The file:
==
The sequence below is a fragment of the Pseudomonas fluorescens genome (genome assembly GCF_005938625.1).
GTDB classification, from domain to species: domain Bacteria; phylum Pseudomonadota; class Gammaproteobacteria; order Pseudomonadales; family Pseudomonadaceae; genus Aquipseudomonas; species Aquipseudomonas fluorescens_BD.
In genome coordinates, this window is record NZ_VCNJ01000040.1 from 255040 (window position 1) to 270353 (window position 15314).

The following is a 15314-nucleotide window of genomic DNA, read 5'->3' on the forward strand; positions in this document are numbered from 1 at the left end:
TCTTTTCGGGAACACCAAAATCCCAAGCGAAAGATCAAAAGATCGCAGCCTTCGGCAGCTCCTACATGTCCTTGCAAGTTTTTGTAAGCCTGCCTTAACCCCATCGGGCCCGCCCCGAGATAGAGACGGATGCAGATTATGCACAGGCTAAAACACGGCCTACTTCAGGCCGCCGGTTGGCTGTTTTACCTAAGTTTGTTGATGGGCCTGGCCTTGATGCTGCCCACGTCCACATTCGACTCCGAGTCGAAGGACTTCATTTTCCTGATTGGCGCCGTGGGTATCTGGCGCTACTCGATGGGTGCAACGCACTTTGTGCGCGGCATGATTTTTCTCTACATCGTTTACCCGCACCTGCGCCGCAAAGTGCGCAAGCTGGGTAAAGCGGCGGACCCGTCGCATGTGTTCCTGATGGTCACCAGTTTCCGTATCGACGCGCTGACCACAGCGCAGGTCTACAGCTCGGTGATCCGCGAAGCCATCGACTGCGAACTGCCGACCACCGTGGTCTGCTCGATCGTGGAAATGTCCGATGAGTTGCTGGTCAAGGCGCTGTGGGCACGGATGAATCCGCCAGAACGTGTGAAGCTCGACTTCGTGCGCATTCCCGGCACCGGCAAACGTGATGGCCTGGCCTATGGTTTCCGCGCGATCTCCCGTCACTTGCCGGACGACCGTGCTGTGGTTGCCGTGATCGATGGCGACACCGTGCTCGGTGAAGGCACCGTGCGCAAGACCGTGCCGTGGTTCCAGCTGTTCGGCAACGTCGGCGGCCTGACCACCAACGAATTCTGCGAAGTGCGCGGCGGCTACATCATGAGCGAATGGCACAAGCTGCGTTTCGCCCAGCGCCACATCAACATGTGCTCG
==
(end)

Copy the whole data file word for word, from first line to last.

The sequence below is a fragment of the Pseudomonas fluorescens genome (genome assembly GCF_005938625.1).
GTDB classification, from domain to species: domain Bacteria; phylum Pseudomonadota; class Gammaproteobacteria; order Pseudomonadales; family Pseudomonadaceae; genus Aquipseudomonas; species Aquipseudomonas fluorescens_BD.
In genome coordinates, this window is record NZ_VCNJ01000040.1 from 255040 (window position 1) to 270353 (window position 15314).

The following is a 15314-nucleotide window of genomic DNA, read 5'->3' on the forward strand; positions in this document are numbered from 1 at the left end:
TCTTTTCGGGAACACCAAAATCCCAAGCGAAAGATCAAAAGATCGCAGCCTTCGGCAGCTCCTACATGTCCTTGCAAGTTTTTGTAAGCCTGCCTTAACCCCATCGGGCCCGCCCCGAGATAGAGACGGATGCAGATTATGCACAGGCTAAAACACGGCCTACTTCAGGCCGCCGGTTGGCTGTTTTACCTAAGTTTGTTGATGGGCCTGGCCTTGATGCTGCCCACGTCCACATTCGACTCCGAGTCGAAGGACTTCATTTTCCTGATTGGCGCCGTGGGTATCTGGCGCTACTCGATGGGTGCAACGCACTTTGTGCGCGGCATGATTTTTCTCTACATCGTTTACCCGCACCTGCGCCGCAAAGTGCGCAAGCTGGGTAAAGCGGCGGACCCGTCGCATGTGTTCCTGATGGTCACCAGTTTCCGTATCGACGCGCTGACCACAGCGCAGGTCTACAGCTCGGTGATCCGCGAAGCCATCGACTGCGAACTGCCGACCACCGTGGTCTGCTCGATCGTGGAAATGTCCGATGAGTTGCTGGTCAAGGCGCTGTGGGCACGGATGAATCCGCCAGAACGTGTGAAGCTCGACTTCGTGCGCATTCCCGGCACCGGCAAACGTGATGGCCTGGCCTATGGTTTCCGCGCGATCTCCCGTCACTTGCCGGACGACCGTGCTGTGGTTGCCGTGATCGATGGCGACACCGTGCTCGGTGAAGGCACCGTGCGCAAGACCGTGCCGTGGTTCCAGCTGTTCGGCAACGTCGGCGGCCTGACCACCAACGAATTCTGCGAAGTGCGCGGCGGCTACATCATGAGCGAATGGCACAAGCTGCGTTTCGCCCAGCGCCACATCAACATGTGCTCG